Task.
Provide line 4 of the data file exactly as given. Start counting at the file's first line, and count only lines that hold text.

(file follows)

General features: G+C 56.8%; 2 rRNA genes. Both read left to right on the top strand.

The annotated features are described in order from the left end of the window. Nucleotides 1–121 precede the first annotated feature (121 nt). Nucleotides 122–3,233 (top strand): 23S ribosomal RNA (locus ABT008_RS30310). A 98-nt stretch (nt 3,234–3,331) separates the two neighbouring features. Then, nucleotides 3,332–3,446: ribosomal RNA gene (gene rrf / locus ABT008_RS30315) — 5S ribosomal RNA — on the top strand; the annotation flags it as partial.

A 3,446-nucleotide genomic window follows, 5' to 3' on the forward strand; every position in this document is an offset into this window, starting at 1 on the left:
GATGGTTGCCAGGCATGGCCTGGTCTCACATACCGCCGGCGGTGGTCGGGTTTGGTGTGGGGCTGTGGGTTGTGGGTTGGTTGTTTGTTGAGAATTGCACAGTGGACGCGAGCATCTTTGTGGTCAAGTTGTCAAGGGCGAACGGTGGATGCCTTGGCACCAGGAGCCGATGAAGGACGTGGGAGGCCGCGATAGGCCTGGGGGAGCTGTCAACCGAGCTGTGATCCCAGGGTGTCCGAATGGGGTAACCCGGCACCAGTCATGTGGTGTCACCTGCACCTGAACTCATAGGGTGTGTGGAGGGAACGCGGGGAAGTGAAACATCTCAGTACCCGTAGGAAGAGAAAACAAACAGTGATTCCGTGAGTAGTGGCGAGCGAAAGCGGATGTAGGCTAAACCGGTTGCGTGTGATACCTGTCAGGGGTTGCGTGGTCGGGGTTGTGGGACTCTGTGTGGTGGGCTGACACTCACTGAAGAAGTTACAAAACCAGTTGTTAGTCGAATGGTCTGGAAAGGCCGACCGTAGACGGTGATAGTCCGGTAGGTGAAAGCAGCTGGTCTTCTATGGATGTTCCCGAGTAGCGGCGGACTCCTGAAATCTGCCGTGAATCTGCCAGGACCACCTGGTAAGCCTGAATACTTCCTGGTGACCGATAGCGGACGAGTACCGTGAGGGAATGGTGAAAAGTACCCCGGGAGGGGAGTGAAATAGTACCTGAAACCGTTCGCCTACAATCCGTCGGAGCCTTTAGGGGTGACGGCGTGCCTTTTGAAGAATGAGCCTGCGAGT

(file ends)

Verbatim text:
GATGGTTGCCAGGCATGGCCTGGTCTCACATACCGCCGGCGGTGGTCGGGTTTGGTGTGGGGCTGTGGGTTGTGGGTTGGTTGTTTGTTGAGAATTGCACAGTGGACGCGAGCATCTTTGTGGTCAAGTTGTCAAGGGCGAACGGTGGATGCCTTGGCACCAGGAGCCGATGAAGGACGTGGGAGGCCGCGATAGGCCTGGGGGAGCTGTCAACCGAGCTGTGATCCCAGGGTGTCCGAATGGGGTAACCCGGCACCAGTCATGTGGTGTCACCTGCACCTGAACTCATAGGGTGTGTGGAGGGAACGCGGGGAAGTGAAACATCTCAGTACCCGTAGGAAGAGAAAACAAACAGTGATTCCGTGAGTAGTGGCGAGCGAAAGCGGATGTAGGCTAAACCGGTTGCGTGTGATACCTGTCAGGGGTTGCGTGGTCGGGGTTGTGGGACTCTGTGTGGTGGGCTGACACTCACTGAAGAAGTTACAAAACCAGTTGTTAGTCGAATGGTCTGGAAAGGCCGACCGTAGACGGTGATAGTCCGGTAGGTGAAAGCAGCTGGTCTTCTATGGATGTTCCCGAGTAGCGGCGGACTCCTGAAATCTGCCGTGAATCTGCCAGGACCACCTGGTAAGCCTGAATACTTCCTGGTGACCGATAGCGGACGAGTACCGTGAGGGAATGGTGAAAAGTACCCCGGGAGGGGAGTGAAATAGTACCTGAAACCGTTCGCCTACAATCCGTCGGAGCCTTTAGGGGTGACGGCGTGCCTTTTGAAGAATGAGCCTGCGAGT